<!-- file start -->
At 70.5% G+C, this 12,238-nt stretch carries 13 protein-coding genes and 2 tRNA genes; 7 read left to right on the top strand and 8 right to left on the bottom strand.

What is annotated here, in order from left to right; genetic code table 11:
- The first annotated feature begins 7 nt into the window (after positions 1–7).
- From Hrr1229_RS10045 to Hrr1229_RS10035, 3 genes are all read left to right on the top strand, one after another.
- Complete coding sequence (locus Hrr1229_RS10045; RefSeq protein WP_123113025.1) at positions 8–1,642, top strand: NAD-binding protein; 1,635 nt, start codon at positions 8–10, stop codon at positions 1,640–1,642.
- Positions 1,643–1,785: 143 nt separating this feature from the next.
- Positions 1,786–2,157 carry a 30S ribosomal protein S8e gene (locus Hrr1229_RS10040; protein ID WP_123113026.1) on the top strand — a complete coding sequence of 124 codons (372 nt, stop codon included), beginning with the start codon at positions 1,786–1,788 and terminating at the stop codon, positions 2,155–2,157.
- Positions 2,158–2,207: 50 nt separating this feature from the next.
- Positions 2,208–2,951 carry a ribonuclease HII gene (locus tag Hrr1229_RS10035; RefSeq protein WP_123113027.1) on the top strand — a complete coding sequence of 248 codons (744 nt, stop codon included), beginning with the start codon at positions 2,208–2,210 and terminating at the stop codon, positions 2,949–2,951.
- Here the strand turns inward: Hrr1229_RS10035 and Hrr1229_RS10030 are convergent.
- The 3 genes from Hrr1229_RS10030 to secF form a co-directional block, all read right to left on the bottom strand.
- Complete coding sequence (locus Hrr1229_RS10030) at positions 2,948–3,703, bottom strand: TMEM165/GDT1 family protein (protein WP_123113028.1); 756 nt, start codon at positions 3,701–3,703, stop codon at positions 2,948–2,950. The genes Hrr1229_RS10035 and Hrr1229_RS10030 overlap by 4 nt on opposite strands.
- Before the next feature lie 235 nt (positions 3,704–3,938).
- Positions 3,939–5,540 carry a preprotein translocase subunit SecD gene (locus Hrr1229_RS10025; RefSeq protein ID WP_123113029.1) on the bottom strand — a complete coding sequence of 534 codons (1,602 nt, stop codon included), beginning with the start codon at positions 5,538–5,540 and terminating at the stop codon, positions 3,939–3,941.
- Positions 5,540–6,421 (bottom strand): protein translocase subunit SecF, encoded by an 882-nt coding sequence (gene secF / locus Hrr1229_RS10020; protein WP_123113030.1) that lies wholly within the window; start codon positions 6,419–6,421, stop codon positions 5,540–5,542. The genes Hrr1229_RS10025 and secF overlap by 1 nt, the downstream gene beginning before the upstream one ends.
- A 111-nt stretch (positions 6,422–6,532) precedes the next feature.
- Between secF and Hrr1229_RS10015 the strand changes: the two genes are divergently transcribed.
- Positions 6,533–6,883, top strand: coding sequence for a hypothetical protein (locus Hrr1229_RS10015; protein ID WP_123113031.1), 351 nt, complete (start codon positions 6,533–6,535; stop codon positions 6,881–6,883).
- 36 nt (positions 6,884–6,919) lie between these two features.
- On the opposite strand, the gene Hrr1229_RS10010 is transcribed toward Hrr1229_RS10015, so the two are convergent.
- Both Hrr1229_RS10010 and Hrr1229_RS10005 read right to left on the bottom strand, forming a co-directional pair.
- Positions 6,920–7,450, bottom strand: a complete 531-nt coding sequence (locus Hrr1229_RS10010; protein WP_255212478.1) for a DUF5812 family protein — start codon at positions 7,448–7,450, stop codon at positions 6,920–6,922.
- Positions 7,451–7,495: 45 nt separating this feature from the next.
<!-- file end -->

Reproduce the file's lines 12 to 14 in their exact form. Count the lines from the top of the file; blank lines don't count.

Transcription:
- Complete coding sequence (locus Hrr1229_RS10030) at positions 2,948–3,703, bottom strand: TMEM165/GDT1 family protein (protein WP_123113028.1); 756 nt, start codon at positions 3,701–3,703, stop codon at positions 2,948–2,950. The genes Hrr1229_RS10035 and Hrr1229_RS10030 overlap by 4 nt on opposite strands.
- Before the next feature lie 235 nt (positions 3,704–3,938).
- Positions 3,939–5,540 carry a preprotein translocase subunit SecD gene (locus Hrr1229_RS10025; RefSeq protein ID WP_123113029.1) on the bottom strand — a complete coding sequence of 534 codons (1,602 nt, stop codon included), beginning with the start codon at positions 5,538–5,540 and terminating at the stop codon, positions 3,939–3,941.